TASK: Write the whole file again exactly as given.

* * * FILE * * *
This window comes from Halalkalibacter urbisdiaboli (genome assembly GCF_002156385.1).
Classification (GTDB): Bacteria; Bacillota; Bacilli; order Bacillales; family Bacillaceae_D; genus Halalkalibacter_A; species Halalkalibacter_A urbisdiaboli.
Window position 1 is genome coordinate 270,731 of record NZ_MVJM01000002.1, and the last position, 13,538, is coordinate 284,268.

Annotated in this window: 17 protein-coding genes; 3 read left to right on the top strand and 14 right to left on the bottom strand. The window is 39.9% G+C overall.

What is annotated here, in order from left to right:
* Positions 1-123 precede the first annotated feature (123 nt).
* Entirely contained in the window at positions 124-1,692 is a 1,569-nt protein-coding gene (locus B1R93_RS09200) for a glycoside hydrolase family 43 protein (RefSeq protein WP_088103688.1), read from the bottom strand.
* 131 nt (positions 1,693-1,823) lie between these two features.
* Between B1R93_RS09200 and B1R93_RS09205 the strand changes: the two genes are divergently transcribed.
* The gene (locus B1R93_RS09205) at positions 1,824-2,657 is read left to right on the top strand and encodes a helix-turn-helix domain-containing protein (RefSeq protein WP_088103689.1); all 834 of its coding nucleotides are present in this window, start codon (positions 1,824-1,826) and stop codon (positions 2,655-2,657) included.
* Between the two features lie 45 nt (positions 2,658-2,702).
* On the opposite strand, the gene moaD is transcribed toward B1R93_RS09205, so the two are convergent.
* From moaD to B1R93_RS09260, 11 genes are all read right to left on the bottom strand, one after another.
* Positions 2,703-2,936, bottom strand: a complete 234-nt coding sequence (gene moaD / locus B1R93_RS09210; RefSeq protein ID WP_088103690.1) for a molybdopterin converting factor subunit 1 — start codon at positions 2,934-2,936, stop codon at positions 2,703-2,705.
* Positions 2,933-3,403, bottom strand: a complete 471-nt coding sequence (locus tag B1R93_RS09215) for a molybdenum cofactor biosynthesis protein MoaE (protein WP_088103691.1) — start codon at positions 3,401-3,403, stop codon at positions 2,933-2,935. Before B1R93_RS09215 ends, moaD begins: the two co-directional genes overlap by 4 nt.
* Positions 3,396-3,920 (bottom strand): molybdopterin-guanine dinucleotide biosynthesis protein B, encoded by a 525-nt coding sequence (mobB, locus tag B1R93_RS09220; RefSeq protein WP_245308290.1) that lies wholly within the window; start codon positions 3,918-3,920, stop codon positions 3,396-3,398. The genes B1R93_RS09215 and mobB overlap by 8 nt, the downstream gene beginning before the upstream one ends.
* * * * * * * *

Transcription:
This window comes from Halalkalibacter urbisdiaboli (genome assembly GCF_002156385.1).
Classification (GTDB): Bacteria; Bacillota; Bacilli; order Bacillales; family Bacillaceae_D; genus Halalkalibacter_A; species Halalkalibacter_A urbisdiaboli.
Window position 1 is genome coordinate 270,731 of record NZ_MVJM01000002.1, and the last position, 13,538, is coordinate 284,268.

Annotated in this window: 17 protein-coding genes; 3 read left to right on the top strand and 14 right to left on the bottom strand. The window is 39.9% G+C overall.

What is annotated here, in order from left to right:
* Positions 1-123 precede the first annotated feature (123 nt).
* Entirely contained in the window at positions 124-1,692 is a 1,569-nt protein-coding gene (locus B1R93_RS09200) for a glycoside hydrolase family 43 protein (RefSeq protein WP_088103688.1), read from the bottom strand.
* 131 nt (positions 1,693-1,823) lie between these two features.
* Between B1R93_RS09200 and B1R93_RS09205 the strand changes: the two genes are divergently transcribed.
* The gene (locus B1R93_RS09205) at positions 1,824-2,657 is read left to right on the top strand and encodes a helix-turn-helix domain-containing protein (RefSeq protein WP_088103689.1); all 834 of its coding nucleotides are present in this window, start codon (positions 1,824-1,826) and stop codon (positions 2,655-2,657) included.
* Between the two features lie 45 nt (positions 2,658-2,702).
* On the opposite strand, the gene moaD is transcribed toward B1R93_RS09205, so the two are convergent.
* From moaD to B1R93_RS09260, 11 genes are all read right to left on the bottom strand, one after another.
* Positions 2,703-2,936, bottom strand: a complete 234-nt coding sequence (gene moaD / locus B1R93_RS09210; RefSeq protein ID WP_088103690.1) for a molybdopterin converting factor subunit 1 — start codon at positions 2,934-2,936, stop codon at positions 2,703-2,705.
* Positions 2,933-3,403, bottom strand: a complete 471-nt coding sequence (locus tag B1R93_RS09215) for a molybdenum cofactor biosynthesis protein MoaE (protein WP_088103691.1) — start codon at positions 3,401-3,403, stop codon at positions 2,933-2,935. Before B1R93_RS09215 ends, moaD begins: the two co-directional genes overlap by 4 nt.
* Positions 3,396-3,920 (bottom strand): molybdopterin-guanine dinucleotide biosynthesis protein B, encoded by a 525-nt coding sequence (mobB, locus tag B1R93_RS09220; RefSeq protein WP_245308290.1) that lies wholly within the window; start codon positions 3,918-3,920, stop codon positions 3,396-3,398. The genes B1R93_RS09215 and mobB overlap by 8 nt, the downstream gene beginning before the upstream one ends.